'Spy' expected to top 'Entourage,' 'Insidious: Chapter 3' at box office

'Spy' expected to top 'Entourage,' 'Insidious: Chapter 3' at box office
Melissa McCarthy plays a woman who infiltrates an arms dealing ring in the movie "Spy." (Larry Horricks / 20th Century Fox)

The "Entourage" boys may be back in town, but this weekend is more geared toward the ladies, with Melissa McCarthy's comedy "Spy" expected to win at the box office.

The espionage film will likely debut with about $30 million, according to people familiar with pre-release audience surveys. That would put it ahead of fellow newcomer "Insidious: Chapter 3," which is tracking to launch with around $25 million.


Meanwhile, the big-screen adaptation of HBO's "Entourage," which rolled out in theaters on Tuesday evening, is expected to pull in between $14 million to $17 million over its five-day opening. "San Andreas," last weekend's No. 1 film, will likely fall about 50% in ticket sales in its second weekend.

Female filmgoers, who have already flexed their box office clout this summer, will likely be the key demographic audience for "Spy," which is being released by Twentieth Century Fox.

The film, which was produced by Chernin Entertainment for about $65 million, follows Susan Cooper (McCarthy), an unsuspecting secret agent on her first field assignment to stop an arms dealer from selling a nuclear weapon. She plays opposite Jude Law, Jason Statham and Rose Byrne.

It is the third time that director Paul Feig has partnered up with McCarthy. The two worked together on the 2013 comedy "The Heat" and the 2011 comedy "Bridesmaids," which also starred Byrne.

Many have been buzzing about the film since its debut at the South by Southwest Film Festival in March. The film has already earned a 95% positive rating on Rotten Tomatoes.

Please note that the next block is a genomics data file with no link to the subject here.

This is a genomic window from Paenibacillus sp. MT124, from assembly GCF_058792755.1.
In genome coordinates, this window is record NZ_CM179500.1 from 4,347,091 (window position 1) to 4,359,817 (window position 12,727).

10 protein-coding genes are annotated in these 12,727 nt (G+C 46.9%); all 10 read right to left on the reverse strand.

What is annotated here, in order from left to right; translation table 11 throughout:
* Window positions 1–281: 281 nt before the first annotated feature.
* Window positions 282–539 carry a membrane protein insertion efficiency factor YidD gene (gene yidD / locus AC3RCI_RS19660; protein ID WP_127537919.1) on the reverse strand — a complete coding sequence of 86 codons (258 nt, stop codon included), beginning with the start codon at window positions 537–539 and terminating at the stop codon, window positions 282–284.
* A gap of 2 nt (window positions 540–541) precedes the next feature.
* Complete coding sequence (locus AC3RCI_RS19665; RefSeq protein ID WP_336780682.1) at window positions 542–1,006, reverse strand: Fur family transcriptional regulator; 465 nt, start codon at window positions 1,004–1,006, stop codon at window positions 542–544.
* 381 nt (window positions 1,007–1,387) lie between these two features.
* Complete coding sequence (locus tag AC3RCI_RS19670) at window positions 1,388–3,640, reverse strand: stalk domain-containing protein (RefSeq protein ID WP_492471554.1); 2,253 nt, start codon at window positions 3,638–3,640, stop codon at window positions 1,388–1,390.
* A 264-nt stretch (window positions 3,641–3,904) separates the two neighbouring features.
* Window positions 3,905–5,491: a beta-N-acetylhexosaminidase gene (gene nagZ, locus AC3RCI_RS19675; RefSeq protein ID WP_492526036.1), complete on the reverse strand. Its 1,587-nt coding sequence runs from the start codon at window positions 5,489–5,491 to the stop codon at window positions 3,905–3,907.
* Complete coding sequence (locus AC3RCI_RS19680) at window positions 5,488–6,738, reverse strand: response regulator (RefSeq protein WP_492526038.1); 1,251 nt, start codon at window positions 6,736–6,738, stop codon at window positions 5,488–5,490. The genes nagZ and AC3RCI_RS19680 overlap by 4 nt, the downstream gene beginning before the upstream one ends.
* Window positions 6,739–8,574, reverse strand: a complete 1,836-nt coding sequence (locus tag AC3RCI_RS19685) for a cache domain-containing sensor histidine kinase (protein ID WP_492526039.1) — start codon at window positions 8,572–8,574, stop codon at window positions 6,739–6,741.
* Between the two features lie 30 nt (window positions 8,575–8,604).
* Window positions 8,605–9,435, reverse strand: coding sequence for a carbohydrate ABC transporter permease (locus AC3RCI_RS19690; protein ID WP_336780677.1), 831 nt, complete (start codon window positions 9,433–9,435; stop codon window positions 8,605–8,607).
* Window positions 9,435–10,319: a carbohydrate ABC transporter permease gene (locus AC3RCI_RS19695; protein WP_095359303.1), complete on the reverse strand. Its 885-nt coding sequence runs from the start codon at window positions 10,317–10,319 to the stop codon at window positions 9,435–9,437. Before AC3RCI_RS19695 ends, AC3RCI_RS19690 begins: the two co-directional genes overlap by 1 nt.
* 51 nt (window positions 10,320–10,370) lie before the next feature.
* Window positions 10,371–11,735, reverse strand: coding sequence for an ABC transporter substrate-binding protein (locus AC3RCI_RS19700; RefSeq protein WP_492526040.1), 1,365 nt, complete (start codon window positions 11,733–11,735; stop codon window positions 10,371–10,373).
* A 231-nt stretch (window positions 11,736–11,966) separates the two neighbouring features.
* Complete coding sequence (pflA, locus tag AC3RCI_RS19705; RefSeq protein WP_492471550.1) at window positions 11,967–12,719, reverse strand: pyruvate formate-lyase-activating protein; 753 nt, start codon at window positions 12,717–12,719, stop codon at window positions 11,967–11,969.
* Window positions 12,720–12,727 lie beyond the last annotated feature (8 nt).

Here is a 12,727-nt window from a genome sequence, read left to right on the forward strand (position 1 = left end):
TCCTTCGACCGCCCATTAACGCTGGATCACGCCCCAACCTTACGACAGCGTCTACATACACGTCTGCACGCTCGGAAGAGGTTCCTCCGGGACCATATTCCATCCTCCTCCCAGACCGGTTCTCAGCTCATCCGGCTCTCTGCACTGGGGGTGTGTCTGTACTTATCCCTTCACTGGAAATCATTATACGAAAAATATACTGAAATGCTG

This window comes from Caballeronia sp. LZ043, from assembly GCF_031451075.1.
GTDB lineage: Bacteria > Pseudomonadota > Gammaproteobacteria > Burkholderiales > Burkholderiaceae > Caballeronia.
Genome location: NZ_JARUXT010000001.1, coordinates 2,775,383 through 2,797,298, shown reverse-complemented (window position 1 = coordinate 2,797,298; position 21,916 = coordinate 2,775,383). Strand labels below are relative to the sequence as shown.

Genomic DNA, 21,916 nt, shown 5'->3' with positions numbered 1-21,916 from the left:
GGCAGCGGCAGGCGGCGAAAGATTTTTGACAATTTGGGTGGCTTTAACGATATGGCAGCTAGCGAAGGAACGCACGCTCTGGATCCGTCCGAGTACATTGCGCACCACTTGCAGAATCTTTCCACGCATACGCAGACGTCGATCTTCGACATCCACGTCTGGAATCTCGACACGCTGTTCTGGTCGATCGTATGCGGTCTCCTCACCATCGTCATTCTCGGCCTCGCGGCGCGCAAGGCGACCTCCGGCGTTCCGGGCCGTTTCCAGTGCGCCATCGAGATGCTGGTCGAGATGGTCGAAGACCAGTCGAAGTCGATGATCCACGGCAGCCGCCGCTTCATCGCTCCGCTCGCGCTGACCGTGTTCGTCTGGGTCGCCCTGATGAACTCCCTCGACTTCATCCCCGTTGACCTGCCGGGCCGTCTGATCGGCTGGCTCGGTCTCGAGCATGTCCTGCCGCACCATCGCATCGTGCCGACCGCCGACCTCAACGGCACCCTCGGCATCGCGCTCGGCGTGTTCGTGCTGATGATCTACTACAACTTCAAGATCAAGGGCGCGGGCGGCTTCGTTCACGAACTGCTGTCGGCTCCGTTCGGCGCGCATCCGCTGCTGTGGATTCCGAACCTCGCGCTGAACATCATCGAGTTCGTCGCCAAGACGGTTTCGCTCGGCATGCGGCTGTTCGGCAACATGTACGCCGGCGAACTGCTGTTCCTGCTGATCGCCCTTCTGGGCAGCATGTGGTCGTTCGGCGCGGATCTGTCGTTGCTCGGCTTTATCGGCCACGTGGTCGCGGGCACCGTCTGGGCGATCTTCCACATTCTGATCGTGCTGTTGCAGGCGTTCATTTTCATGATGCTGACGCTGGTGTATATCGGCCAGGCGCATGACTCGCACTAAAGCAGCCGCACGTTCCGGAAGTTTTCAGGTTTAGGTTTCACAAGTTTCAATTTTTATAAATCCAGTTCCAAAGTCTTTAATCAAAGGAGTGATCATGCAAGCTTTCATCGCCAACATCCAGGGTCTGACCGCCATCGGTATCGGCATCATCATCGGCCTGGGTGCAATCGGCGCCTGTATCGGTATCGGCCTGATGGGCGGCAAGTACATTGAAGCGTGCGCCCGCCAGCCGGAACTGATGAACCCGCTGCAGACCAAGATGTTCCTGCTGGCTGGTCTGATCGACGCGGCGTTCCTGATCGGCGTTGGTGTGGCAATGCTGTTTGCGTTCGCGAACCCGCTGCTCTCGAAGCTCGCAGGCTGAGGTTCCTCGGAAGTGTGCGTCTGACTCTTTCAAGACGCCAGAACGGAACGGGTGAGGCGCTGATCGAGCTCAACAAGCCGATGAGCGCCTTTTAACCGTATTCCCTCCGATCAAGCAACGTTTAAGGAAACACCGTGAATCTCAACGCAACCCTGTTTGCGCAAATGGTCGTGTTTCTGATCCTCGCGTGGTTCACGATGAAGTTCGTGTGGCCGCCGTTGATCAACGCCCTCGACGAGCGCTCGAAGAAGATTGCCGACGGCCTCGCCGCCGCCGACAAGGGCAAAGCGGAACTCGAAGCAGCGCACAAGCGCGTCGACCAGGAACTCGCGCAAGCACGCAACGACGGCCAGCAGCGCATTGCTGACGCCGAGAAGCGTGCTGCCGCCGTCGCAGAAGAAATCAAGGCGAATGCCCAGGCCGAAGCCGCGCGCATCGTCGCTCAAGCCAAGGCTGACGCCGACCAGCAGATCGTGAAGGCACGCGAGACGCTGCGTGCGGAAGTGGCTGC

Meanwhile, "Insidious: Chapter 3," the latest from Blumhouse Productions, is being released by Gramercy Pictures, Focus Features' genre label. It cost a modest $10 million to make.

Leigh Whannell, co-creator of the "Insidious" and "Saw" franchises, takes the reins as director, writer and actor for the third installment in the spooky horror franchise.

Franchise co-creator James Wan, who recently directed the successful "Furious 7" film, serves as producer, along with Jason Blum and “Paranormal Activity” creator Oren Peli.

In 2013, the second installment collected more than $40 million in its opening weekend. That was three times more than what the original "Insidious" took in during its first weekend in 2011.

Given the success of the franchise and decent 60% positive rating on Rotten Tomatoes, "Insidious: Chapter 3" should fare well among moviegoers. The marketing campaign for the third installment is geared toward the core franchise fan base, which skews under the age of 25.

"Entourage," which cost under $30 million to make, had a solid start, collecting $5.4 million domestically since it rolled out on Tuesday evening. However, Warner Bros., which is releasing the film, never expected it to be the No. 1 film of the weekend due to the stiff competition.

Written and directed by series creator Doug Ellin, "Entourage" picks up shortly after the 2011 TV finale with the boys -- Hollywood star Vincent Chase (Adrian Grenier), E. (Kevin Connolly), Turtle (Jerry Ferrara) and Drama (Kevin Dillon) -- back to their usual shenanigans.

The film also features a handful of celebrity cameos, including Pharrell Williams, Jessica Alba, Liam Neeson, Warren Buffett and Tom Brady. Mark Wahlberg, producer and series inspiration, also makes an appearance.

Though the "Entourage" series has a cult following, especially among male audiences, some critics have bashed the show for glorifying a storyline about shallow dudes who objectify women. The film has received similar unfavorable reviews. It racked up a 32% positive rating on Rotten Tomatoes.


"San Andreas," co-produced by Warner Bros. and Village Roadshow Pictures at a cost of $110 million, stars Dwayne "The Rock" Johnson as a helicopter pilot who is searching for his daughter during a massive earthquake. 


Positive word-of-mouth, reflected in a strong grade of A-minus from audience polling firm CinemaScore, helped the film exceed expectations with a $54.6-million debut in the United States and Canada. Tracking suggests it will add up to $26 million in its second weekend.

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